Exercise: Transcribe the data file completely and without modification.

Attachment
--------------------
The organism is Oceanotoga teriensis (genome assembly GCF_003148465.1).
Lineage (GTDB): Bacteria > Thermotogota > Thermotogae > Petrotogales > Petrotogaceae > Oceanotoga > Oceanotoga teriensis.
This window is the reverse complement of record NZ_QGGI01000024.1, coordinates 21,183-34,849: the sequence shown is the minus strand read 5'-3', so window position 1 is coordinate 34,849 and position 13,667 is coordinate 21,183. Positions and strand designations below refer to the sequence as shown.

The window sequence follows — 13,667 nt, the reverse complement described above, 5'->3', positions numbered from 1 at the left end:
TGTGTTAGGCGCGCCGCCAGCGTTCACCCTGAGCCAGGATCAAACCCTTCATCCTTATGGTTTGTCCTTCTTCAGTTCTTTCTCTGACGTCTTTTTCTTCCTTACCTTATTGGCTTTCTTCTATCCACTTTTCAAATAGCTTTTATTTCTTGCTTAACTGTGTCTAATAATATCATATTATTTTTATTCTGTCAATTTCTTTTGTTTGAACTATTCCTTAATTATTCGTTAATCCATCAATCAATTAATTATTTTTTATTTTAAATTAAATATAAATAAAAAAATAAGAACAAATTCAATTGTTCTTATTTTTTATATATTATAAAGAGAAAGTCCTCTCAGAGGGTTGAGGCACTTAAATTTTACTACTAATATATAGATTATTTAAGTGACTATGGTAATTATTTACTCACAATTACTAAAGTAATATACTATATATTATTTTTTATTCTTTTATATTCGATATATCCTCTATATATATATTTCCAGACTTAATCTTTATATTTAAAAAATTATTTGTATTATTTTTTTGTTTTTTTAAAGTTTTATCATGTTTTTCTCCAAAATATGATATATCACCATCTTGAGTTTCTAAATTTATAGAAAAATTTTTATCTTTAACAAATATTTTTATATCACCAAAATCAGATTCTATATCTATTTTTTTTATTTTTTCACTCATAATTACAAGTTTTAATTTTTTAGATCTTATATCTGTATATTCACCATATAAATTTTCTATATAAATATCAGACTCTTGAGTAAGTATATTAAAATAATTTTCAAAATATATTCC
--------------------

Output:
The organism is Oceanotoga teriensis (genome assembly GCF_003148465.1).
Lineage (GTDB): Bacteria > Thermotogota > Thermotogae > Petrotogales > Petrotogaceae > Oceanotoga > Oceanotoga teriensis.
This window is the reverse complement of record NZ_QGGI01000024.1, coordinates 21,183-34,849: the sequence shown is the minus strand read 5'-3', so window position 1 is coordinate 34,849 and position 13,667 is coordinate 21,183. Positions and strand designations below refer to the sequence as shown.

The window sequence follows — 13,667 nt, the reverse complement described above, 5'->3', positions numbered from 1 at the left end:
TGTGTTAGGCGCGCCGCCAGCGTTCACCCTGAGCCAGGATCAAACCCTTCATCCTTATGGTTTGTCCTTCTTCAGTTCTTTCTCTGACGTCTTTTTCTTCCTTACCTTATTGGCTTTCTTCTATCCACTTTTCAAATAGCTTTTATTTCTTGCTTAACTGTGTCTAATAATATCATATTATTTTTATTCTGTCAATTTCTTTTGTTTGAACTATTCCTTAATTATTCGTTAATCCATCAATCAATTAATTATTTTTTATTTTAAATTAAATATAAATAAAAAAATAAGAACAAATTCAATTGTTCTTATTTTTTATATATTATAAAGAGAAAGTCCTCTCAGAGGGTTGAGGCACTTAAATTTTACTACTAATATATAGATTATTTAAGTGACTATGGTAATTATTTACTCACAATTACTAAAGTAATATACTATATATTATTTTTTATTCTTTTATATTCGATATATCCTCTATATATATATTTCCAGACTTAATCTTTATATTTAAAAAATTATTTGTATTATTTTTTTGTTTTTTTAAAGTTTTATCATGTTTTTCTCCAAAATATGATATATCACCATCTTGAGTTTCTAAATTTATAGAAAAATTTTTATCTTTAACAAATATTTTTATATCACCAAAATCAGATTCTATATCTATTTTTTTTATTTTTTCACTCATAATTACAAGTTTTAATTTTTTAGATCTTATATCTGTATATTCACCATATAAATTTTCTATATAAATATCAGACTCTTGAGTAAGTATATTAAAATAATTTTCAAAATATATTCC